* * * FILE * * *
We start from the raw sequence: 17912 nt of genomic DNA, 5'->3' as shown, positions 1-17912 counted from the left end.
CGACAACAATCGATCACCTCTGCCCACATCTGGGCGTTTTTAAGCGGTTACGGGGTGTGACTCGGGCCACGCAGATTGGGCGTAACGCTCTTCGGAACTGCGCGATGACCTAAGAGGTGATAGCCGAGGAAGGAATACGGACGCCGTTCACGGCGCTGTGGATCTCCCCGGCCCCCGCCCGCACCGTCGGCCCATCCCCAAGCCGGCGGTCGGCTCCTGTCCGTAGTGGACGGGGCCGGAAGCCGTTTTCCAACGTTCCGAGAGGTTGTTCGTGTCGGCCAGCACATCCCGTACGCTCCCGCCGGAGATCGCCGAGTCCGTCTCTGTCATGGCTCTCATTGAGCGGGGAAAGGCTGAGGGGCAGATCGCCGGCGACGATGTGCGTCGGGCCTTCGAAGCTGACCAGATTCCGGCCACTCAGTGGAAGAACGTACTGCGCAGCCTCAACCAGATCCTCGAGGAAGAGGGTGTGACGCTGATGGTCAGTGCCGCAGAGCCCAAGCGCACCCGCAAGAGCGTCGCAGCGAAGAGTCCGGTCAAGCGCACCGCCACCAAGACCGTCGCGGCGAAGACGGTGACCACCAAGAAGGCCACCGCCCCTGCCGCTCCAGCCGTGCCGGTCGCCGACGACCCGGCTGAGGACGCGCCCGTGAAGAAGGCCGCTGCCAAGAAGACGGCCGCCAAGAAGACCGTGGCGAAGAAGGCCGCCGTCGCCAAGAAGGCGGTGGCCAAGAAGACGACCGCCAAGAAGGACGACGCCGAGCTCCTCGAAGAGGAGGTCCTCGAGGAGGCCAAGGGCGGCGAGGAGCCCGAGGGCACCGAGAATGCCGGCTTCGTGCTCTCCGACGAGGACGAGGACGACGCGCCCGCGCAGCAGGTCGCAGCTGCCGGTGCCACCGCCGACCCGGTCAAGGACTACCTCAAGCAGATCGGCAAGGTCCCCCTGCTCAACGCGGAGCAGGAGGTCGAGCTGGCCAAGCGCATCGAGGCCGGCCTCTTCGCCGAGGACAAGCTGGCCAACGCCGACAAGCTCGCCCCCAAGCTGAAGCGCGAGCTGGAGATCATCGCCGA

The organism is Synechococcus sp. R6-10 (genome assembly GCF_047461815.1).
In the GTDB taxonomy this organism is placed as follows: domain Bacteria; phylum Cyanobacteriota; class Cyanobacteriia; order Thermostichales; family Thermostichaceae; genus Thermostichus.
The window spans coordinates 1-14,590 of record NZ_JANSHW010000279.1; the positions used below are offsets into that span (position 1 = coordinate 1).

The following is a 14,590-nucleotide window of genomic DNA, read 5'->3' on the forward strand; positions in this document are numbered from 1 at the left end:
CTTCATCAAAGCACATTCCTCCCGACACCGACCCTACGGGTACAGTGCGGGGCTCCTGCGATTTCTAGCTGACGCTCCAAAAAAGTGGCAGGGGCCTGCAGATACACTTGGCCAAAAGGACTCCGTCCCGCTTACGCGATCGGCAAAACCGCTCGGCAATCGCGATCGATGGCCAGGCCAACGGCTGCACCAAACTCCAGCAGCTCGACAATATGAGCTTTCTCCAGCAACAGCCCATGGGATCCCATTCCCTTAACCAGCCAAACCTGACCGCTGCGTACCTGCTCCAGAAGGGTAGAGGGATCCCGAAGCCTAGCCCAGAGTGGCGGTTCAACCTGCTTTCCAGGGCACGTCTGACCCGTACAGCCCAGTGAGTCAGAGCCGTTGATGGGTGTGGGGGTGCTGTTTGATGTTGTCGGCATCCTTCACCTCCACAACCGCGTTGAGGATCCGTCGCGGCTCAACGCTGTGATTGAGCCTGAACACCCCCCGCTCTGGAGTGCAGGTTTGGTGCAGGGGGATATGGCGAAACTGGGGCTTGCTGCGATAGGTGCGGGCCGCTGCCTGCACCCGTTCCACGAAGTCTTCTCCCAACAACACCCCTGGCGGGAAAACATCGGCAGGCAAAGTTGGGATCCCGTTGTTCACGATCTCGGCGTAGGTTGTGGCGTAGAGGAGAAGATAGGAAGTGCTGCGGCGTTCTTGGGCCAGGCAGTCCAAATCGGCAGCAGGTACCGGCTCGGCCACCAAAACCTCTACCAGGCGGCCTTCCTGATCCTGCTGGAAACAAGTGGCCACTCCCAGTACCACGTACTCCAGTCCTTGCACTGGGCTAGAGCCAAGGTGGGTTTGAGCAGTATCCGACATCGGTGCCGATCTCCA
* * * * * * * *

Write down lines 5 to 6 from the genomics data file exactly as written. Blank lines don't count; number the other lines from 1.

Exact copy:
The window spans coordinates 1-14,590 of record NZ_JANSHW010000279.1; the positions used below are offsets into that span (position 1 = coordinate 1).

The following is a 14,590-nucleotide window of genomic DNA, read 5'->3' on the forward strand; positions in this document are numbered from 1 at the left end: